I have to say though, that Amazon are a wonderful company and have supported self publishers extremely well. It is only Createspace that is so stubborn. Hopefully, one day they will finally address this issue.

    Reply
  • I have been reading about this, and agree with you wholeheartedly. I am from Australia, so have read up about royalty payments from Amazon having to reach over $100 USD before they’ll pay me. As you so eloquently pointed out, this is shit. However, I will admit that for anything less than that, a cheque is not worth it. The AUD is so terrible, plus the bank fees, it would be useless to bank a cheque less than $100. But if there was EFT, then that would be great. I really don’t see what’s so hard about paying to an international bank… do you think it comes down to the conversion fees? I’ve seen authors recommend a Citibank or HSBC account, as these are international banks, so should be accepted by Amazon to put their USD payments into. The fees on these accounts though are quite substantial. Lots to think about (still in the midst of writing my first book, so I have a way to go before I worry about this too much though ).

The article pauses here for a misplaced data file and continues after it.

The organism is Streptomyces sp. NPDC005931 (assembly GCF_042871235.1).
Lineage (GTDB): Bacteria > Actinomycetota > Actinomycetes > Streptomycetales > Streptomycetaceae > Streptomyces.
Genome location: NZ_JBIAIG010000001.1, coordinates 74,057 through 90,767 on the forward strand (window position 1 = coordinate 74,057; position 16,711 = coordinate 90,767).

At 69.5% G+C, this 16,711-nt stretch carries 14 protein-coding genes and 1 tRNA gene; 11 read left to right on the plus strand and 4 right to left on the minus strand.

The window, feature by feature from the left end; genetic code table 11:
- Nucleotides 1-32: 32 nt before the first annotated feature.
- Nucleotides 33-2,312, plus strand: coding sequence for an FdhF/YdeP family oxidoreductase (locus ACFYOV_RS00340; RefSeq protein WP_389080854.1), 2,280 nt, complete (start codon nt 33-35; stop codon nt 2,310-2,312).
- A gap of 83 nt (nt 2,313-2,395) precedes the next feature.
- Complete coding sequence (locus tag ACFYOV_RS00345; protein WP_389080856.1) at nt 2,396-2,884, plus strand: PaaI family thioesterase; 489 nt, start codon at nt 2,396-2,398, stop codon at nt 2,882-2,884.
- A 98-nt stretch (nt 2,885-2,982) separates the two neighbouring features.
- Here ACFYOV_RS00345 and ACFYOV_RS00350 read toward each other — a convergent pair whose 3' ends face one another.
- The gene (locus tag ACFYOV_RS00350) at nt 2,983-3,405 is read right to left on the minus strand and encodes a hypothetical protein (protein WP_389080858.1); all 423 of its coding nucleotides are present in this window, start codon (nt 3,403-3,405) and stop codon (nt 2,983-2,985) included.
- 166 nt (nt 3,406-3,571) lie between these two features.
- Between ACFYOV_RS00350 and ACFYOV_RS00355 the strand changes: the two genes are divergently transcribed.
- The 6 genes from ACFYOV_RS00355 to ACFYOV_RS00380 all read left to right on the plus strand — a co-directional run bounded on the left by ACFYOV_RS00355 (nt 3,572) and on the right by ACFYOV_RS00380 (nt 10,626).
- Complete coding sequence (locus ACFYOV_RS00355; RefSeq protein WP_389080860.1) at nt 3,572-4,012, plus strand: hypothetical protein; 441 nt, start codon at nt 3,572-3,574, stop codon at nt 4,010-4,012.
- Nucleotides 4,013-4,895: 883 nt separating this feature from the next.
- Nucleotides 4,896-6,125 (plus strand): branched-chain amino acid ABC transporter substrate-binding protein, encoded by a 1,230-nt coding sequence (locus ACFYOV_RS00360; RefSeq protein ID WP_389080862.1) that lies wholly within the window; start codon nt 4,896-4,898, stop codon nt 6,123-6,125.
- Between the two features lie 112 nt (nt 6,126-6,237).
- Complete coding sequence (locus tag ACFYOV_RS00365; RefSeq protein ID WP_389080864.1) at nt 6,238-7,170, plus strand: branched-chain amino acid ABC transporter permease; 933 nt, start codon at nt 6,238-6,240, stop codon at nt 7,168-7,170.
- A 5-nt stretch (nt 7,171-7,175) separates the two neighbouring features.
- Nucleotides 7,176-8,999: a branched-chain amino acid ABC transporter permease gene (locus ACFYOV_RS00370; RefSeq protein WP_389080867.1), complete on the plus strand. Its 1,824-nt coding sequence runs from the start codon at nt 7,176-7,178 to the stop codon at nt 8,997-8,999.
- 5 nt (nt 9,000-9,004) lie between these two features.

Reply
    • I know Australia is one country that is not looked after very well by Amazon, but at least as I understand, EFT is available for Australian authors from KDP. But one tip I would give, is that you can change the setting in Createspace to increase the minimum payment by check. So if by chance your book does sell well in paperback, change the setting to say US$500.00 and then at least the bank fees for clearance won’t chew away at your royalties too much.